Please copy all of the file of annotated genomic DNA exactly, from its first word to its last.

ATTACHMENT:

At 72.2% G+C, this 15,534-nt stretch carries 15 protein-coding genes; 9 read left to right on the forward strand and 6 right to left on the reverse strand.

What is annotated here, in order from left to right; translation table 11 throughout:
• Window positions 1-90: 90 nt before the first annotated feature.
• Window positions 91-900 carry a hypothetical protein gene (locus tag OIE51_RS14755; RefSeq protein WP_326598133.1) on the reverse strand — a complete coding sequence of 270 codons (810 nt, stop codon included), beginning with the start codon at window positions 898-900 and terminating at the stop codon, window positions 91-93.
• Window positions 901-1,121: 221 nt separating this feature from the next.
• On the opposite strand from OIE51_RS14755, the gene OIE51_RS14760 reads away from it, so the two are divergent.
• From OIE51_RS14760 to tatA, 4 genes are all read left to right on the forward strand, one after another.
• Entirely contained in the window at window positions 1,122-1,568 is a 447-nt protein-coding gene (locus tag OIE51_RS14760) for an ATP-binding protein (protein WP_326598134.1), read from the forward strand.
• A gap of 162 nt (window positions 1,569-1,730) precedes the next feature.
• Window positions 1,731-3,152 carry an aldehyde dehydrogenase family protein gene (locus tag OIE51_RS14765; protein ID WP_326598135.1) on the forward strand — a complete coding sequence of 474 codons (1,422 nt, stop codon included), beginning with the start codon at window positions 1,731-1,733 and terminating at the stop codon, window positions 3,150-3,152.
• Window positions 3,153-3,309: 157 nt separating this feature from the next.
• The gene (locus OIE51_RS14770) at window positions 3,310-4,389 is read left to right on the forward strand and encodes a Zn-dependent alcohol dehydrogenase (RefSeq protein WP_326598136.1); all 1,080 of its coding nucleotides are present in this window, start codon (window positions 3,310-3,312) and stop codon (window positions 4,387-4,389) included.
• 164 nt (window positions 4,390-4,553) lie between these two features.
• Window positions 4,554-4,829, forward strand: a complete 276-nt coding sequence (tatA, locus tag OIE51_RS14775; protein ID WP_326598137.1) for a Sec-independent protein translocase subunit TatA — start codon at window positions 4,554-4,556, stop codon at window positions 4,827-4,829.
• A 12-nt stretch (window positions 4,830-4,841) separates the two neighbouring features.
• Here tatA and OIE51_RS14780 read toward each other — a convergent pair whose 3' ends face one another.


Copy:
At 72.2% G+C, this 15,534-nt stretch carries 15 protein-coding genes; 9 read left to right on the forward strand and 6 right to left on the reverse strand.

What is annotated here, in order from left to right; translation table 11 throughout:
• Window positions 1-90: 90 nt before the first annotated feature.
• Window positions 91-900 carry a hypothetical protein gene (locus tag OIE51_RS14755; RefSeq protein WP_326598133.1) on the reverse strand — a complete coding sequence of 270 codons (810 nt, stop codon included), beginning with the start codon at window positions 898-900 and terminating at the stop codon, window positions 91-93.
• Window positions 901-1,121: 221 nt separating this feature from the next.
• On the opposite strand from OIE51_RS14755, the gene OIE51_RS14760 reads away from it, so the two are divergent.
• From OIE51_RS14760 to tatA, 4 genes are all read left to right on the forward strand, one after another.
• Entirely contained in the window at window positions 1,122-1,568 is a 447-nt protein-coding gene (locus tag OIE51_RS14760) for an ATP-binding protein (protein WP_326598134.1), read from the forward strand.
• A gap of 162 nt (window positions 1,569-1,730) precedes the next feature.
• Window positions 1,731-3,152 carry an aldehyde dehydrogenase family protein gene (locus tag OIE51_RS14765; protein ID WP_326598135.1) on the forward strand — a complete coding sequence of 474 codons (1,422 nt, stop codon included), beginning with the start codon at window positions 1,731-1,733 and terminating at the stop codon, window positions 3,150-3,152.
• Window positions 3,153-3,309: 157 nt separating this feature from the next.
• The gene (locus OIE51_RS14770) at window positions 3,310-4,389 is read left to right on the forward strand and encodes a Zn-dependent alcohol dehydrogenase (RefSeq protein WP_326598136.1); all 1,080 of its coding nucleotides are present in this window, start codon (window positions 3,310-3,312) and stop codon (window positions 4,387-4,389) included.
• 164 nt (window positions 4,390-4,553) lie between these two features.
• Window positions 4,554-4,829, forward strand: a complete 276-nt coding sequence (tatA, locus tag OIE51_RS14775; protein ID WP_326598137.1) for a Sec-independent protein translocase subunit TatA — start codon at window positions 4,554-4,556, stop codon at window positions 4,827-4,829.
• A 12-nt stretch (window positions 4,830-4,841) separates the two neighbouring features.
• Here tatA and OIE51_RS14780 read toward each other — a convergent pair whose 3' ends face one another.